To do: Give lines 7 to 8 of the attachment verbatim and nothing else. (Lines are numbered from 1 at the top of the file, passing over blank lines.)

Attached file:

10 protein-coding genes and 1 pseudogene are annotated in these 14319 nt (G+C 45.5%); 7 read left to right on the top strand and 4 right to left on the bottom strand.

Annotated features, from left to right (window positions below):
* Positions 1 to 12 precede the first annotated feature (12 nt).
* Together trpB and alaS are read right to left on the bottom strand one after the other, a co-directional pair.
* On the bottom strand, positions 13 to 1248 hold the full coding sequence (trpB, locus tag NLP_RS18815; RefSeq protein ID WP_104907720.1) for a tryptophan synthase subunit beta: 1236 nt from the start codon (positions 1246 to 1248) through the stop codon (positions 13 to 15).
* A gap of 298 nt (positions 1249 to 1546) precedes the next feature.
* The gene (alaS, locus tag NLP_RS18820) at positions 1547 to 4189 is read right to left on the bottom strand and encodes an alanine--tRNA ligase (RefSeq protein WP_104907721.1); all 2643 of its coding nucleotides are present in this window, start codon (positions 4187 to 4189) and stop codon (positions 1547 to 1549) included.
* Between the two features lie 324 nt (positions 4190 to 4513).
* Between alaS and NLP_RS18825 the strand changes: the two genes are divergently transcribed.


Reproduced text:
* The gene (alaS, locus tag NLP_RS18820) at positions 1547 to 4189 is read right to left on the bottom strand and encodes an alanine--tRNA ligase (RefSeq protein WP_104907721.1); all 2643 of its coding nucleotides are present in this window, start codon (positions 4187 to 4189) and stop codon (positions 1547 to 1549) included.
* Between the two features lie 324 nt (positions 4190 to 4513).